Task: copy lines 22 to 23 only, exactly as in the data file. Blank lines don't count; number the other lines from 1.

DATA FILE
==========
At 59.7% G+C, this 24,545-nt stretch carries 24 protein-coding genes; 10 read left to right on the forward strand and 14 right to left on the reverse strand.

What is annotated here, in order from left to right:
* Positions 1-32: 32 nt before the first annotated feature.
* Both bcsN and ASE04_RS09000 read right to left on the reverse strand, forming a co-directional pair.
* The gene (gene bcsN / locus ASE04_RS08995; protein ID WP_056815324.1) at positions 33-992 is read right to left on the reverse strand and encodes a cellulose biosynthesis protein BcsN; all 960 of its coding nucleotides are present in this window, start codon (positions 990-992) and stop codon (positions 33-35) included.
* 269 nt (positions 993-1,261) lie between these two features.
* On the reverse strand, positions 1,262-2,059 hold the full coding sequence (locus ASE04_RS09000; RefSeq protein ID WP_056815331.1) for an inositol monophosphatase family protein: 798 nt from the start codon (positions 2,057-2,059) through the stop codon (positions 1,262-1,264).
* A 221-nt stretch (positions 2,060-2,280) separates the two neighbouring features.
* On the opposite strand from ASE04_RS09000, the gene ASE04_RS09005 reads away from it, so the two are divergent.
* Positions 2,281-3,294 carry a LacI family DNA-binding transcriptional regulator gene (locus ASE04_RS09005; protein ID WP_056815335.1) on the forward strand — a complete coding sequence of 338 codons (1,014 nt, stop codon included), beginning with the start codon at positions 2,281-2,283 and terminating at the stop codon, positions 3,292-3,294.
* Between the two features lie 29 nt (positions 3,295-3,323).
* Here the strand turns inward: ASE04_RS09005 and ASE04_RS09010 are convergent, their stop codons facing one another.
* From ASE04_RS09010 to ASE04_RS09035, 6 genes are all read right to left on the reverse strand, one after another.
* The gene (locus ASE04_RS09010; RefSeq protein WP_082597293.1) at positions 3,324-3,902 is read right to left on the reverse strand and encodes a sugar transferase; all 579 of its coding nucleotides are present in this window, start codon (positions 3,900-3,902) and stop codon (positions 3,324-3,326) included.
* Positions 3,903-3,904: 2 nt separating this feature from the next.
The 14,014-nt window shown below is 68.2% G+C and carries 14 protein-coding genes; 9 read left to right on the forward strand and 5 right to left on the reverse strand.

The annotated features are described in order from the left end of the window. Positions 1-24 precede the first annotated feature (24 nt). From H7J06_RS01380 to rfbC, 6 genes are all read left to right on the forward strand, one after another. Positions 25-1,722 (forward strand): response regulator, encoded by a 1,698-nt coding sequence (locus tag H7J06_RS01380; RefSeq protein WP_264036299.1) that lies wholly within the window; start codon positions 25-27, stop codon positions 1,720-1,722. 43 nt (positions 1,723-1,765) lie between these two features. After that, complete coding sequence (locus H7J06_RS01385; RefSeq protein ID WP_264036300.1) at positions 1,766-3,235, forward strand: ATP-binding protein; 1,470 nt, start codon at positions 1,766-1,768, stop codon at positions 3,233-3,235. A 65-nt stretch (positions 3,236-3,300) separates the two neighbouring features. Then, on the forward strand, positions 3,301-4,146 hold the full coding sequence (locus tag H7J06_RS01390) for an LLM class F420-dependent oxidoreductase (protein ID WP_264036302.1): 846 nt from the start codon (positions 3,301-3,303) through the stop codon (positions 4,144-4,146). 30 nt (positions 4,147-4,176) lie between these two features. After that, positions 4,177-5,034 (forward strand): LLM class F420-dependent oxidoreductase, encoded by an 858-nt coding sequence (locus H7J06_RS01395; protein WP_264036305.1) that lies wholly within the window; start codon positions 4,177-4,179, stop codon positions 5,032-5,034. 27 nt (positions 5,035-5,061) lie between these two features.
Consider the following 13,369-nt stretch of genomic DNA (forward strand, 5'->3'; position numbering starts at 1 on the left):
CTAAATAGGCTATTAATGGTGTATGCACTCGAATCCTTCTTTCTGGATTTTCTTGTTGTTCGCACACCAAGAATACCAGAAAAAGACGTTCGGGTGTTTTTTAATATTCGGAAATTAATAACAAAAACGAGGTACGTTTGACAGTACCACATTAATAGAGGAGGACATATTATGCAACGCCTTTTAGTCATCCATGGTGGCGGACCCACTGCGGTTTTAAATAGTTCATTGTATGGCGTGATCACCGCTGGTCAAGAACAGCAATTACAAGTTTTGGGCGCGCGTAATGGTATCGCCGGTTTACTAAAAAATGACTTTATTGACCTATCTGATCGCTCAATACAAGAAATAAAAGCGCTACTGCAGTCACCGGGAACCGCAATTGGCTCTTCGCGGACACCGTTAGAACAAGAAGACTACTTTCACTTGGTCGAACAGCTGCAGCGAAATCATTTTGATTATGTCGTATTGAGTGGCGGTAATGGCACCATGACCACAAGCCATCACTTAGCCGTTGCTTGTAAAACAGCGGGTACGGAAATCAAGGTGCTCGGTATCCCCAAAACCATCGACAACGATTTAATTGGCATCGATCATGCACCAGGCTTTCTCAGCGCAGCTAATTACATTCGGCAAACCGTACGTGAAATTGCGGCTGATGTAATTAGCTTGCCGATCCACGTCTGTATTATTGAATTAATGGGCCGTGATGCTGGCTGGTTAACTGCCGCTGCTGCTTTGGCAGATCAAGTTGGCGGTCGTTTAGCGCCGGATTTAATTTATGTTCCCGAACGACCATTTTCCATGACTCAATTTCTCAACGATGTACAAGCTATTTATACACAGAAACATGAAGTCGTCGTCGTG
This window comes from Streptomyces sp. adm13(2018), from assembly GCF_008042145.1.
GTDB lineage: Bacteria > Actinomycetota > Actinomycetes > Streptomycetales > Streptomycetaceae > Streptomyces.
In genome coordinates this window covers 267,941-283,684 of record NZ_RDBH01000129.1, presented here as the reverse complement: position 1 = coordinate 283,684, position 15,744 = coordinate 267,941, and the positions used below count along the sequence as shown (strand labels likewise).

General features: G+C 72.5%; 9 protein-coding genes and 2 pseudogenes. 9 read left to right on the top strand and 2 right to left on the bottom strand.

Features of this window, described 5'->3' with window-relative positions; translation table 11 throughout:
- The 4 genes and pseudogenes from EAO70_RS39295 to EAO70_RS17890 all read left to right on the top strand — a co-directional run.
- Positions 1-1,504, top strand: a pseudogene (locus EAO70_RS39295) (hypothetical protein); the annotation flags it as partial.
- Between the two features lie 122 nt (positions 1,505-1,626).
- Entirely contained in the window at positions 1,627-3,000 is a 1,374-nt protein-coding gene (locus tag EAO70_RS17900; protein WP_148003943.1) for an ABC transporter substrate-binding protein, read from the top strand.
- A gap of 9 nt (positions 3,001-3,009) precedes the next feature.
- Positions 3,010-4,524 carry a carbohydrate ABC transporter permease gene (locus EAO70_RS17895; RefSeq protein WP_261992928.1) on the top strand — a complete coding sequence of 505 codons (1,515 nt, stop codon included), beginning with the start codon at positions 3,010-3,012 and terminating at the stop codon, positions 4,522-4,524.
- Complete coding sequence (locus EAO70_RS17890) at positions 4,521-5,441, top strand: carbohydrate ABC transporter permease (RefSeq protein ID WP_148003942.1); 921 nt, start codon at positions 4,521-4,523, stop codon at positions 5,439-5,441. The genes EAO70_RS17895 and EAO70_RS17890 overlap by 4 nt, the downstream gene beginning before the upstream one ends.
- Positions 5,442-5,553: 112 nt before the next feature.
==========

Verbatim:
In genome coordinates this window covers 267,941-283,684 of record NZ_RDBH01000129.1, presented here as the reverse complement: position 1 = coordinate 283,684, position 15,744 = coordinate 267,941, and the positions used below count along the sequence as shown (strand labels likewise).

General features: G+C 72.5%; 9 protein-coding genes and 2 pseudogenes. 9 read left to right on the top strand and 2 right to left on the bottom strand.